Dr. Björn Ch. Ludwarphoto of Bjoern

Associate Professor of Biology
Director Health Pre-Professional Program
Dept. of Biology & Environ. Sciences
Longwood University

Associate Scientist
Fishberg Department of Neuroscience
Friedman Brain Institute
Icahn School of Medicine
Mount Sinai Hospital, New York


My interests lie at the intersection of biology and information. Trained as a neurobiologist, I have worked and published on topics such as the coordination of hexapod leg movements [1], mechanisms individual neurons employ to control the flow of sensory information to the central nervous system [2], and the information theoretical analysis of analog neural transmission [3]. To explore these topics, I use techniques such as classical electrophysiology, functional imaging [4], electron microscopy, and computational analysis.

One of my current projects is taking my interest in information processing to a practical application: the use of fingerprints to assess a person's risk of suffering from Diabetes Mellitus. Fingerprints develop in the embryo at age 14 to 17 weeks. At this developmental stage genetic and environmental conditions affect the embryo's ability to regulate blood sugar levels and presumably bilateral fingerprint symmetry. Working with my collaborators Dr. Morris from Ohio University and Drs. Shubrook and Young from Touro University CA, I was able to develop patent pending technology to quantify fingerprint asymmetry. In a clinical study we could show a correlation between fingerprint asymmetry and Diabetes Mellitus [5]. We believe that our research could become the basis for new cost-effective diabetes screening technology.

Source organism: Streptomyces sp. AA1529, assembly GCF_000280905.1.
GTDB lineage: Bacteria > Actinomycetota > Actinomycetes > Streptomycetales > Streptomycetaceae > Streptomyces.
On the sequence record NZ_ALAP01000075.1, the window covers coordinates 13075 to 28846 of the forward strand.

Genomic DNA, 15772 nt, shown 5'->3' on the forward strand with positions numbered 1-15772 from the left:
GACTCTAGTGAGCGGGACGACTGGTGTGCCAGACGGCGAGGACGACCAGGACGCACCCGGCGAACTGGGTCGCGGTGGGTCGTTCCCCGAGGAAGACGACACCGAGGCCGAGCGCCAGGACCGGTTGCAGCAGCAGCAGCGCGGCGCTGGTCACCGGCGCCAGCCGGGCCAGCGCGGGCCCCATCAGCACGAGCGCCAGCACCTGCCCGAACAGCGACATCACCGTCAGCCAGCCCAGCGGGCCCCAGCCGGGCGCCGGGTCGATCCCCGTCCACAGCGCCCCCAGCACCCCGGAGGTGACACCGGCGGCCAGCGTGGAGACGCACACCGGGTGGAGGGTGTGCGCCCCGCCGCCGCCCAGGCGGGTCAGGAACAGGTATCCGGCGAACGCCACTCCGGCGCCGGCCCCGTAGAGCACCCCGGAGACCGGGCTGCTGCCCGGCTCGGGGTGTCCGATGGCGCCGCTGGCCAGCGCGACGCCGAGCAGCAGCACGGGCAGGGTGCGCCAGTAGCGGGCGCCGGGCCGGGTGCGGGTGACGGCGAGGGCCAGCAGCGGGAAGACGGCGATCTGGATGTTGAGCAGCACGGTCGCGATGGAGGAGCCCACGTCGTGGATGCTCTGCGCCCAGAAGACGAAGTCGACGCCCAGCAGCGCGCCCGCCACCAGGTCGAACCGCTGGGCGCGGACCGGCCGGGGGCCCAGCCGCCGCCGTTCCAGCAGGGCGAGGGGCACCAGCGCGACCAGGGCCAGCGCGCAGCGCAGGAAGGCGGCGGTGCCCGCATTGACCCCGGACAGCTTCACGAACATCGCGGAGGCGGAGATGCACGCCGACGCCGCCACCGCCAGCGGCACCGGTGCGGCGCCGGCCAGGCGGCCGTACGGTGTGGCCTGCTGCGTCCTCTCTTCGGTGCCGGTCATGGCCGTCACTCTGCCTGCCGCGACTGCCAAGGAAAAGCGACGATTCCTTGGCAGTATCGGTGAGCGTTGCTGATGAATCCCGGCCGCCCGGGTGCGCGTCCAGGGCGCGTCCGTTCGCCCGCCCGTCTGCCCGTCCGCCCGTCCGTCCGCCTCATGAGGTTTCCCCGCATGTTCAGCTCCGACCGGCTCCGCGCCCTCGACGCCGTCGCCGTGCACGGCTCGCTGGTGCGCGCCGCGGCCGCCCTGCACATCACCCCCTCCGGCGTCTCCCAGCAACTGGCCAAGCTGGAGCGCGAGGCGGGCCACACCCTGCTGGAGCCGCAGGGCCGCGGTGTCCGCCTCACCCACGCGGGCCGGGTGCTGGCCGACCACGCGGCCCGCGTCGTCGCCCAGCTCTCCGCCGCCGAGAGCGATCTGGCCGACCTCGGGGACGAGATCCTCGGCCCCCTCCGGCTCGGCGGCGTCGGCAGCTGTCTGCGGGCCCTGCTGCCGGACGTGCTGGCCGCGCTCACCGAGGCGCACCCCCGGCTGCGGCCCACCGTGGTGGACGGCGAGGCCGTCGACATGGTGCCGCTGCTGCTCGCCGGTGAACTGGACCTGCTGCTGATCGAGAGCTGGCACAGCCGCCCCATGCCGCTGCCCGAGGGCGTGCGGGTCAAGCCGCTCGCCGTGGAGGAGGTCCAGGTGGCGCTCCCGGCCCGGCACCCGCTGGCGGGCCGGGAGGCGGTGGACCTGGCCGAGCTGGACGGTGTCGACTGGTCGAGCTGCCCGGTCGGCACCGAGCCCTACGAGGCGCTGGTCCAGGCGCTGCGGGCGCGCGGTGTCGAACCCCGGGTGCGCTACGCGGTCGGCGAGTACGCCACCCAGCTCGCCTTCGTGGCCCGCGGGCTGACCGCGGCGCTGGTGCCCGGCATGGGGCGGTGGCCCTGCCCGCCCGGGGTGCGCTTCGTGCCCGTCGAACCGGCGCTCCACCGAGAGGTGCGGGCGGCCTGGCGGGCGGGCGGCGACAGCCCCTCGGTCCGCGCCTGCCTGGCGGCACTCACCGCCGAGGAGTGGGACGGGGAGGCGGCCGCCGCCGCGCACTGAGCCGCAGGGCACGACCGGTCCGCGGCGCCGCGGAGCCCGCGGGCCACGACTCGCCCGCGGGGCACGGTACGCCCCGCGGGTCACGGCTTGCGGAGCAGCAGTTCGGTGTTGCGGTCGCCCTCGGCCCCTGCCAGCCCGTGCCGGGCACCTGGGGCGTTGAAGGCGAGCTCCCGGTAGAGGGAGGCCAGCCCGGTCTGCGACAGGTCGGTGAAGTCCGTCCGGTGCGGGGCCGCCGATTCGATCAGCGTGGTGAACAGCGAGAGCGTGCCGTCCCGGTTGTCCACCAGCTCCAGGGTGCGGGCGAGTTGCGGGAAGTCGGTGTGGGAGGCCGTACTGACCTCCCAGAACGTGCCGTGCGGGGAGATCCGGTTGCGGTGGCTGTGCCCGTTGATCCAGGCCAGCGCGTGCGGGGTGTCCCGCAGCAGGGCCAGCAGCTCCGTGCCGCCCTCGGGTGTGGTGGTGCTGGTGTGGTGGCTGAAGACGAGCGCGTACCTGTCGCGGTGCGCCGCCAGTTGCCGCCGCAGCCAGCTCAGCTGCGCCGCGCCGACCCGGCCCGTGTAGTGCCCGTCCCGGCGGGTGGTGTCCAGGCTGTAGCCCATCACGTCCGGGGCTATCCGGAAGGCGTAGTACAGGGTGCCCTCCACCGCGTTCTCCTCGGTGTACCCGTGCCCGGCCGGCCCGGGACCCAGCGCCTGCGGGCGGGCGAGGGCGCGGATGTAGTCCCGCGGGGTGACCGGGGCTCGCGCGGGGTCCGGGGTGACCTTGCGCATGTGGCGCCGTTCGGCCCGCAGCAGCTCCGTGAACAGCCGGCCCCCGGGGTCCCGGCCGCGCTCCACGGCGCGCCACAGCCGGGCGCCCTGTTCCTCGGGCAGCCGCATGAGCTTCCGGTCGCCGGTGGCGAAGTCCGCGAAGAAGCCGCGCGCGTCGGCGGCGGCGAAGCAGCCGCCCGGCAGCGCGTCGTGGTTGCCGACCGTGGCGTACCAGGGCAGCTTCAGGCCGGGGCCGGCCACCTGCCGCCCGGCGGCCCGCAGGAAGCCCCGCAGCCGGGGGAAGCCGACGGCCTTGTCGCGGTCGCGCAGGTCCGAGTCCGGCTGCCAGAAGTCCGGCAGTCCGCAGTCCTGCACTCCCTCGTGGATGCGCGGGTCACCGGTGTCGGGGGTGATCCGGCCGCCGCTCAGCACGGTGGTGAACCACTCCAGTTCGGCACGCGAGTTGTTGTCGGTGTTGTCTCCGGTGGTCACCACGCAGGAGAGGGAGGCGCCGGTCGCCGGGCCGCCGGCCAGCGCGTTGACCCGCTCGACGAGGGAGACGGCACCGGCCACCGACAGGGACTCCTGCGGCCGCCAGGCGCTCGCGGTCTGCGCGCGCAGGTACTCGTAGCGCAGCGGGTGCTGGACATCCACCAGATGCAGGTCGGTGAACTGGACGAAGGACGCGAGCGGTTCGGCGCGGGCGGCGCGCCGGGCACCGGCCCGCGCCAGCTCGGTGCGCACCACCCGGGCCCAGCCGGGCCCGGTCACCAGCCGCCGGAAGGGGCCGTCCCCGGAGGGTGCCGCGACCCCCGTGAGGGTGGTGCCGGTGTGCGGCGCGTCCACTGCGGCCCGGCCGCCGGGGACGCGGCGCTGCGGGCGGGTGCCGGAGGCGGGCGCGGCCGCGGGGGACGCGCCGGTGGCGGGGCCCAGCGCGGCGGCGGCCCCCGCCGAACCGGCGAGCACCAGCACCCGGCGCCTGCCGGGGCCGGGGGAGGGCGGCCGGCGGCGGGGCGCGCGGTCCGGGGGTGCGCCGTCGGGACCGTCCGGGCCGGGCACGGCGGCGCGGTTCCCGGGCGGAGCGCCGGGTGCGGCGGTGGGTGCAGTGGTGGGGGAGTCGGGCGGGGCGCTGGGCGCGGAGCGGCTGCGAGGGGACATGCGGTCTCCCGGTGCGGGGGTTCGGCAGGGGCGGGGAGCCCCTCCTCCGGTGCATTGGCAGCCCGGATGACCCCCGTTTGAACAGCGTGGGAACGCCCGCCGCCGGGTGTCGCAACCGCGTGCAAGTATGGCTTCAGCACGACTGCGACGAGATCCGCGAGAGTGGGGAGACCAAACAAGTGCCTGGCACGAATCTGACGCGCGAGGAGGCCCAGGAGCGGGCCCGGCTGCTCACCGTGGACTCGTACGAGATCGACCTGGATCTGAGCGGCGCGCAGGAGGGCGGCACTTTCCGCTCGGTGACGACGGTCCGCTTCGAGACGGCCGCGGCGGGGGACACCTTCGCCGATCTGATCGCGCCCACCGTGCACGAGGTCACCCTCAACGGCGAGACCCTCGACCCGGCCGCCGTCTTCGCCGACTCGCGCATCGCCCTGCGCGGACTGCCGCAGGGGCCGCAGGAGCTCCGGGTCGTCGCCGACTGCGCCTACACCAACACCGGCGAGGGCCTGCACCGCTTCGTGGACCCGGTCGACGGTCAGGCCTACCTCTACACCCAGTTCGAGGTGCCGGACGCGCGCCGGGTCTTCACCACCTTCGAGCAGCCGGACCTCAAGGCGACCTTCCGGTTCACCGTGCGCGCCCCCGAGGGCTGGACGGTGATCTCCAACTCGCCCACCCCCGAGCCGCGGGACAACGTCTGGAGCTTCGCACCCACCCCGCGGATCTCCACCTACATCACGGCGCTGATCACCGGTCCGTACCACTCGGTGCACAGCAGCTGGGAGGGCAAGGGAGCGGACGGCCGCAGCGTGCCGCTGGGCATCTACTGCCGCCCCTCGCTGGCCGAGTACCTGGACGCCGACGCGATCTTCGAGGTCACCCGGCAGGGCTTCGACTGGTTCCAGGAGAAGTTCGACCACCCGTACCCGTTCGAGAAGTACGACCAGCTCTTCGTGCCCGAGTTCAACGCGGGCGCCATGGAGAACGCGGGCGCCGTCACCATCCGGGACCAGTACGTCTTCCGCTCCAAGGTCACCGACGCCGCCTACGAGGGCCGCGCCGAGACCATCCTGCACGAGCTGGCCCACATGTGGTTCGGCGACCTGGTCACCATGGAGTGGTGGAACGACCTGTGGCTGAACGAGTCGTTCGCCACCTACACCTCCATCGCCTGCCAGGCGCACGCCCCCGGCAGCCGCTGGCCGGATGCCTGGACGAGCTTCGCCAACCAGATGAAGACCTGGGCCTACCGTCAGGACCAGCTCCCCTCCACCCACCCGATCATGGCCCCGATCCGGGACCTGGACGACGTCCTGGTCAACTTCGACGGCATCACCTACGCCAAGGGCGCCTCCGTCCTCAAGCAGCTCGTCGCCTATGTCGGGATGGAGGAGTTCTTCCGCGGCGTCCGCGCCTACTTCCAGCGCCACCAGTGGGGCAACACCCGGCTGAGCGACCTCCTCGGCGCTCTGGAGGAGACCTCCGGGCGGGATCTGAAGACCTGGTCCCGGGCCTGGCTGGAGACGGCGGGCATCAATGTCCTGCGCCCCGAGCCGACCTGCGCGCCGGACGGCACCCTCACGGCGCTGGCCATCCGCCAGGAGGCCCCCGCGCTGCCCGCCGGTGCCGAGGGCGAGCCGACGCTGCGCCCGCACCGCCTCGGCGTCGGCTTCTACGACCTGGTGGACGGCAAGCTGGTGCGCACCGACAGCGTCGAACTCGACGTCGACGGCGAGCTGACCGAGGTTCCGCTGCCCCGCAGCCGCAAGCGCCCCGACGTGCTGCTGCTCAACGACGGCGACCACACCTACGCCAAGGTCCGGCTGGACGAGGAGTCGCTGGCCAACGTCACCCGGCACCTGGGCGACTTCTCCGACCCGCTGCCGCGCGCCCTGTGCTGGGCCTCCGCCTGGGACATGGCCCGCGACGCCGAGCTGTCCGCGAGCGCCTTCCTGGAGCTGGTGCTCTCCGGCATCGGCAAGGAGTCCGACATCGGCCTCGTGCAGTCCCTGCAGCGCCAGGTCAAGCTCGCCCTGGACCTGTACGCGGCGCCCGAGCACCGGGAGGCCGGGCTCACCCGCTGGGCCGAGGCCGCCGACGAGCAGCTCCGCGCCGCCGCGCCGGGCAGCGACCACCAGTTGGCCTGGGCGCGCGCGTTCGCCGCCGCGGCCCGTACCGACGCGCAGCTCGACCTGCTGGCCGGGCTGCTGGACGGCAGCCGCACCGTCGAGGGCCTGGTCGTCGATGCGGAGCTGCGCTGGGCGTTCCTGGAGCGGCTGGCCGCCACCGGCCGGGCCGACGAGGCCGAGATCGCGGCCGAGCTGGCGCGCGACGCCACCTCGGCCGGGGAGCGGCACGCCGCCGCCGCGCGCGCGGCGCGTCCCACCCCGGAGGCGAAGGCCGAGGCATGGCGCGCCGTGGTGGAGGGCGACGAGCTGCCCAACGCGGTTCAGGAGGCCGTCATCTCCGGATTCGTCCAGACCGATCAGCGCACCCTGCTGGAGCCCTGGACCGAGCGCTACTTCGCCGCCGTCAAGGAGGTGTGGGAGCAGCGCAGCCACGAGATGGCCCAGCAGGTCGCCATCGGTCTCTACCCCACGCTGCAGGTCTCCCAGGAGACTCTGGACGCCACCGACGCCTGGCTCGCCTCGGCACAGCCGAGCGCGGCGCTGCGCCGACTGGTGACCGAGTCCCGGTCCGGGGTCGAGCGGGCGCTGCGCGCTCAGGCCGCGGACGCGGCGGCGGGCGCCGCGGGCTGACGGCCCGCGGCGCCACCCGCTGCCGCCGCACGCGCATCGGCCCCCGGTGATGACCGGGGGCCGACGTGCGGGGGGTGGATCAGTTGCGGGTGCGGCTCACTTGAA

Another project uses 3D image analysis for behavioral tracking of aquatic animals. The experiments employ automated longtime observations (in the order of several days) with multiple cameras and statistical analysis to detect behavioral changes that are e.g. caused by low-dose toxins such as neo-nicotinoid pesticides. The goal is not only to provide students with a genuine research experience, but also to detect the impact of low-dose toxins by identifying subtle behavioral changes that indicate an animal's reduced ability to orient itself and to find food sources and mates.

I teach Human Anatomy & Physiology (BIOL206, BIOL207, BIOL301), Invertebrate Zoology (BIOL495), Entomology (BIOL374),Special Topics Neurobiology (BIOL455, BIOL495), Intro Biology (BIOL101), and the biology capstone (BIOL488).


Selected articles:

[1] Intersegmental coordination of walking movements in stick insects. Ludwar BC, Göritz ML, Schmidt J. J Neurophysiol. 2005 Mar;93(3):1255-65. PMID: 15525808

[2] Activity-dependent increases in [Ca2+]i contribute to digital-analog plasticity at a molluscan synapse. Ludwar BC, Evans CG, Cambi M, Cropper EC., J Neurophysiol. 2017 Jun 1;117(6):2104-2112. doi: 10.1152/jn.00034.2017. Epub 2017 Mar 8. PMID: 28275057

[3] Information rate and spike-timing precision of proprioceptive afferents. DiCaprio RA, Billimoria CP, Ludwar BCh. J Neurophysiol. 2007 Sep;98(3):1706-17. PMID: 17634343

[4] Monitoring changes in the intracellular calcium concentration and synaptic efficacy in the mollusc Aplysia. Ludwar BCh, Evans CG, Cropper EC., J Vis Exp. 2012 Jul 15;(65):e3907. doi: 10.3791/3907. PMID: 22824826
[5] A New Method to Assess Asymmetry in Fingerprints Could Be Used as an Early Indicator of Type 2 Diabetes Mellitus. Morris MR, Ludwar BCh, Swingle E, Mamo MN, Shubrook JH. J Diabetes Sci Technol. 2016 Jun 28;10(4):864-71. doi: 10.1177/1932296816629984. PMID: 26830490

For a more complete list please look at PubMed.